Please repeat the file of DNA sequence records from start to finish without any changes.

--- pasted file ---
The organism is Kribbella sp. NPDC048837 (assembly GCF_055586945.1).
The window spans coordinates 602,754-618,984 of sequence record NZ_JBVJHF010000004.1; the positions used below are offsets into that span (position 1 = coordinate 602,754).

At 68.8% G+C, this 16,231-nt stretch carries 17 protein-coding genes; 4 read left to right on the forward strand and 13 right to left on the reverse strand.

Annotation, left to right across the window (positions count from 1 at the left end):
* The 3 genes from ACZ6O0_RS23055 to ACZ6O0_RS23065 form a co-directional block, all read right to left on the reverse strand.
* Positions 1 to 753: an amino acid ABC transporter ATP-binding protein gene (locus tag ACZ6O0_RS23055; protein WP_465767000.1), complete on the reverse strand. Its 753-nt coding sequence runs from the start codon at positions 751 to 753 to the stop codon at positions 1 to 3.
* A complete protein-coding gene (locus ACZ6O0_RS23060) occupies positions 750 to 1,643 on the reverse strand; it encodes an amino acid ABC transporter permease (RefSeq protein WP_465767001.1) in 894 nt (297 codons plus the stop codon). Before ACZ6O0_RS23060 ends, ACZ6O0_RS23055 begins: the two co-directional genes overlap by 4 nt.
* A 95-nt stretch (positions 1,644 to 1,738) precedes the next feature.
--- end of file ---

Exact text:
The organism is Kribbella sp. NPDC048837 (assembly GCF_055586945.1).
The window spans coordinates 602,754-618,984 of sequence record NZ_JBVJHF010000004.1; the positions used below are offsets into that span (position 1 = coordinate 602,754).

At 68.8% G+C, this 16,231-nt stretch carries 17 protein-coding genes; 4 read left to right on the forward strand and 13 right to left on the reverse strand.

Annotation, left to right across the window (positions count from 1 at the left end):
* The 3 genes from ACZ6O0_RS23055 to ACZ6O0_RS23065 form a co-directional block, all read right to left on the reverse strand.
* Positions 1 to 753: an amino acid ABC transporter ATP-binding protein gene (locus tag ACZ6O0_RS23055; protein WP_465767000.1), complete on the reverse strand. Its 753-nt coding sequence runs from the start codon at positions 751 to 753 to the stop codon at positions 1 to 3.
* A complete protein-coding gene (locus ACZ6O0_RS23060) occupies positions 750 to 1,643 on the reverse strand; it encodes an amino acid ABC transporter permease (RefSeq protein WP_465767001.1) in 894 nt (297 codons plus the stop codon). Before ACZ6O0_RS23060 ends, ACZ6O0_RS23055 begins: the two co-directional genes overlap by 4 nt.
* A 95-nt stretch (positions 1,644 to 1,738) precedes the next feature.